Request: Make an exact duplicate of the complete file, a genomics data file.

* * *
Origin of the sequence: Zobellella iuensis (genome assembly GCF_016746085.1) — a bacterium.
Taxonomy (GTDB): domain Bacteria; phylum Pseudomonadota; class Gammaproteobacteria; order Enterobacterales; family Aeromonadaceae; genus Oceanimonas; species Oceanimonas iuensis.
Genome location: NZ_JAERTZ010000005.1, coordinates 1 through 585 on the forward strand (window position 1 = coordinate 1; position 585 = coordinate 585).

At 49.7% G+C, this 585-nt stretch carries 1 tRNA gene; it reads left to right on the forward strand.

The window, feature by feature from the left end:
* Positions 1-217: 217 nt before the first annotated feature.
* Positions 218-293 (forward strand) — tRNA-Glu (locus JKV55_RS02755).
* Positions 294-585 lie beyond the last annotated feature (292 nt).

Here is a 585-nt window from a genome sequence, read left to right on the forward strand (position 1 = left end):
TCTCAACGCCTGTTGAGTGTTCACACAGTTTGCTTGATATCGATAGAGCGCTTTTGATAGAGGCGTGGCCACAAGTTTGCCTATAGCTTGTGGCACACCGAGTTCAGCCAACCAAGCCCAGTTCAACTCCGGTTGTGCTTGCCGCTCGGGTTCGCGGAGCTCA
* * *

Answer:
Origin of the sequence: Zobellella iuensis (genome assembly GCF_016746085.1) — a bacterium.
Taxonomy (GTDB): domain Bacteria; phylum Pseudomonadota; class Gammaproteobacteria; order Enterobacterales; family Aeromonadaceae; genus Oceanimonas; species Oceanimonas iuensis.
Genome location: NZ_JAERTZ010000005.1, coordinates 1 through 585 on the forward strand (window position 1 = coordinate 1; position 585 = coordinate 585).

At 49.7% G+C, this 585-nt stretch carries 1 tRNA gene; it reads left to right on the forward strand.

The window, feature by feature from the left end:
* Positions 1-217: 217 nt before the first annotated feature.
* Positions 218-293 (forward strand) — tRNA-Glu (locus JKV55_RS02755).
* Positions 294-585 lie beyond the last annotated feature (292 nt).

Here is a 585-nt window from a genome sequence, read left to right on the forward strand (position 1 = left end):
TCTCAACGCCTGTTGAGTGTTCACACAGTTTGCTTGATATCGATAGAGCGCTTTTGATAGAGGCGTGGCCACAAGTTTGCCTATAGCTTGTGGCACACCGAGTTCAGCCAACCAAGCCCAGTTCAACTCCGGTTGTGCTTGCCGCTCGGGTTCGCGGAGCTCA